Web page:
The Capital Ring: Crystal Palace to Tooting

The Capital Ring is a strategic walking route that completely encircles inner and central London. It is approximately 78 miles long and cuts trough as many green spaces as is possible.

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I completed the Capital Ring for the first time some 8 years ago but I thought I’d like to do it again and properly record it this time. Officially it starts at the Woolwich foot tunnel under the Thames on the south side of the river and curves in a ย clockwise direction until arriving at the foot tunnels northern entrance. Since I have the luxury f choosing, I decided to pick up the walk at the point nearest to my home in South London, Crystal Palace park. Today the skyline is dominated by the TV masts

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But there are signs of its history dotted about. Strictly this hill should go by the prosaic title of Sydenham Hill but it was renamed Crystal Palace when the 1851 Great Exhibition was dismantled after its year in Hyde Park and rebuilt here overlooking London. It burnt down in the 1930s – my dad remembered seeing the smoke and flames from 30 miles away, or so he claimed – so little remains. I was standing on one of the remaining terraces when I took this picture of my loyal companion.

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And this is the statue of the designer, Joseph Paxton that still overlooks the park. Sad, isn’t he?

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Because I love it, Dog and I had a quick coffee in Brown and Green’s cafe by Crystal Palace station 2015-09-18 12.16.08and set off to cross the escarpment of Sydenham Hill to look away from London and out towards the North Downs, Croydon and the Surrey countryside.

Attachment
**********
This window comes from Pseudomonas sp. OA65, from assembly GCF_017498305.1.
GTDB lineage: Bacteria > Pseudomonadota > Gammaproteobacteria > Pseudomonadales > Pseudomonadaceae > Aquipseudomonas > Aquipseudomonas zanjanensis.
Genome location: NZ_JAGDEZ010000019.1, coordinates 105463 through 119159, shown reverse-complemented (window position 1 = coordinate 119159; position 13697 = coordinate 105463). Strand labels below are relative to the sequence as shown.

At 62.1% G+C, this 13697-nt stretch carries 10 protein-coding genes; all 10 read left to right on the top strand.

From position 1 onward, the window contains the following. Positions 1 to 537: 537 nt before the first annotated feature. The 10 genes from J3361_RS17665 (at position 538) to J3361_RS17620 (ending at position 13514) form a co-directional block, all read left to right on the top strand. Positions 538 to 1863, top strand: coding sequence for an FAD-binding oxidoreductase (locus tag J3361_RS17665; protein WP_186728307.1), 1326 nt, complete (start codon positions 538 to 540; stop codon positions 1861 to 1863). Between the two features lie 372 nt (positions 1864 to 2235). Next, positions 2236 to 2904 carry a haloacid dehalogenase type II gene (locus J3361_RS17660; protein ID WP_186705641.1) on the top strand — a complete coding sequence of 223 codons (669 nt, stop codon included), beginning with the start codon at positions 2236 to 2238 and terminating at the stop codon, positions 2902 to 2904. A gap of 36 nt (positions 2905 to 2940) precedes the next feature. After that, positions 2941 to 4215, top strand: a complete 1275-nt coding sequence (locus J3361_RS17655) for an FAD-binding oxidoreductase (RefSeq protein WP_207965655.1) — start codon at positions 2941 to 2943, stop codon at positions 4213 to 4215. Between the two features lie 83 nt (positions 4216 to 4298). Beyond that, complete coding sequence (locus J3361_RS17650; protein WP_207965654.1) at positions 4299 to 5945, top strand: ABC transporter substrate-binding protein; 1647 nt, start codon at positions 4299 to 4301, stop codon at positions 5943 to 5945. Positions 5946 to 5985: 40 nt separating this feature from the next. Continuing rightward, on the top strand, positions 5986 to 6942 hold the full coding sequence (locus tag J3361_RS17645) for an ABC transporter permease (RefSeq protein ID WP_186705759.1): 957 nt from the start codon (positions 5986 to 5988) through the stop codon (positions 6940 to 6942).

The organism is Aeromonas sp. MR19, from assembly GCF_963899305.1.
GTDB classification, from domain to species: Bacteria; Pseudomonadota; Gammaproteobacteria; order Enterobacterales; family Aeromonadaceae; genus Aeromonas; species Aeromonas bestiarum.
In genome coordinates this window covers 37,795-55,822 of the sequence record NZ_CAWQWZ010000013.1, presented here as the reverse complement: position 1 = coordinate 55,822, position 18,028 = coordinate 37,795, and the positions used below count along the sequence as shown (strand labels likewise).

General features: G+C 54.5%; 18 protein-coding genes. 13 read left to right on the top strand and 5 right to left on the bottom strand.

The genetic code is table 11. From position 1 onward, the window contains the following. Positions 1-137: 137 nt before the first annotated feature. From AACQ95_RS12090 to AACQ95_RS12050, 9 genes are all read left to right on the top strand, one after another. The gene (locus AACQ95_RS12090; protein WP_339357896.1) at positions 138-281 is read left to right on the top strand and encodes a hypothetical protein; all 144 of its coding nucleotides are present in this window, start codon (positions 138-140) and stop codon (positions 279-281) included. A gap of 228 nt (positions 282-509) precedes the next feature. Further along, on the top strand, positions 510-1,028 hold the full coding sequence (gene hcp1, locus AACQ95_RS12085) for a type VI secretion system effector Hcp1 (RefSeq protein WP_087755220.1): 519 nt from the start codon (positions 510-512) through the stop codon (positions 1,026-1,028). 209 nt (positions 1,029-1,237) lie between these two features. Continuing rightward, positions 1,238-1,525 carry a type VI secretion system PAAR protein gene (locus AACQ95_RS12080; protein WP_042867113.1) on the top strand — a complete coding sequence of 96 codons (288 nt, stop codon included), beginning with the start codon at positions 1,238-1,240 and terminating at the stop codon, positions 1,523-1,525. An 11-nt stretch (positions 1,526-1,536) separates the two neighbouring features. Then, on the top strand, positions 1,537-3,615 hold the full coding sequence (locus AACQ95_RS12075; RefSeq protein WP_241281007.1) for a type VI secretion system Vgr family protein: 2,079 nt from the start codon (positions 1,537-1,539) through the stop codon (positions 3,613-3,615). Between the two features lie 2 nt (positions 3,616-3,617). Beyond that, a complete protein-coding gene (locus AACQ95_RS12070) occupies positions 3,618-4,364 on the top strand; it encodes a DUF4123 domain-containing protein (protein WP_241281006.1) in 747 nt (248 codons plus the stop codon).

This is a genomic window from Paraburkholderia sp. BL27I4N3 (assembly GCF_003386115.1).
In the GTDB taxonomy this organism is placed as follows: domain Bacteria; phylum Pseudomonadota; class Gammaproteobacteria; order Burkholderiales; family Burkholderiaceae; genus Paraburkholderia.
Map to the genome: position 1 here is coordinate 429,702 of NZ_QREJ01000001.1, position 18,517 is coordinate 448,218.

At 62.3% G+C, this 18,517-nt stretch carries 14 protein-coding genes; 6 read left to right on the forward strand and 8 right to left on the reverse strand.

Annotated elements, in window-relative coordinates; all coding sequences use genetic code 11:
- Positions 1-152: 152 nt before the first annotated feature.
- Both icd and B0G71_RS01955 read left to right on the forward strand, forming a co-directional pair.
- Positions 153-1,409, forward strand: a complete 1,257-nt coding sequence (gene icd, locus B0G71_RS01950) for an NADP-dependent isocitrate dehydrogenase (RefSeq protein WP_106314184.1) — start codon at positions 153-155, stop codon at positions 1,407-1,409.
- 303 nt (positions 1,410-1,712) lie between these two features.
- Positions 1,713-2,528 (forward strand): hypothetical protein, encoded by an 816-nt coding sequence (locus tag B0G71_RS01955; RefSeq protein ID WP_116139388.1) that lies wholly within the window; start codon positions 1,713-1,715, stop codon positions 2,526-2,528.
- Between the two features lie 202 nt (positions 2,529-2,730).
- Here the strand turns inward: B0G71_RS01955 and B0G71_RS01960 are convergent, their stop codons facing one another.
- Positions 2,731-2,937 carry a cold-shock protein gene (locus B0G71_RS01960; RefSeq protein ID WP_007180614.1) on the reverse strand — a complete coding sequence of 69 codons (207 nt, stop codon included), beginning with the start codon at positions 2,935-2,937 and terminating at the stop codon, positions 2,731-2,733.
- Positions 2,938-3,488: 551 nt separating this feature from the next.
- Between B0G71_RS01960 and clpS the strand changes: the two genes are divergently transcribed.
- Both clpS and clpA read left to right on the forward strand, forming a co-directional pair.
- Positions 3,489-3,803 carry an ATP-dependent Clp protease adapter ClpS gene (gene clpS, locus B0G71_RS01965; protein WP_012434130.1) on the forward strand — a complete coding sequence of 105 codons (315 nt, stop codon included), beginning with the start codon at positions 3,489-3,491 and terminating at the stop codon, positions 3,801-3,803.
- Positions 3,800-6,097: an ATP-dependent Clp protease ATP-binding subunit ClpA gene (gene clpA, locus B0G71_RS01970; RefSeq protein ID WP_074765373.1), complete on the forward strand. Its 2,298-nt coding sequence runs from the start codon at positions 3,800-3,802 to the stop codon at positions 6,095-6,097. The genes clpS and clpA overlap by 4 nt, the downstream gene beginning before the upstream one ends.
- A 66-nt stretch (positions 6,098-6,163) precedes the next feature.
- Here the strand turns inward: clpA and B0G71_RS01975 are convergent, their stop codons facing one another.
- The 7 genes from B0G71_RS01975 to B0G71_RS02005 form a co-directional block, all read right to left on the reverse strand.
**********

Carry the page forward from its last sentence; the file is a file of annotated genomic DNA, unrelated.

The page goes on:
It is oddly green, looking south from up high, because it feels very built up when you are at ground level. The walk soon leaves the early 20th Century housing for some allotments and onto towards Streatham Common which extends in a strip of green open spaces and woodland for some two miles. First up is a scrubby little section called Biggin Wood. It is a mix of ancient deciduous trees and low level foliage and is a great place for moths and small mammals to thrive.

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There’s a large white house here in the middle of the common, home once to a wealthy Victorian family and now is used by the local authority for functions. It seems rather down at heel sadly.

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The views though make it worthwhile

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And Dog enjoys the smells

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One of his skills, seen here, is to find other dogs abandoned tennis balls.

I’m not sure when we first spotted the water troughs that surround London (maybe it was on the first circuit). Mostly they are now used as planters but 100 plus years ago these were for the many horses. The fact there was a body ย – The Metropolitan Drinking Fountain and Cattle Trough Association – responsible for them makes me glow with a ridiculous pleasure. Just imagine that as your job title. Dog was about to pay his own, distinctly canine, homage to these granite marvels.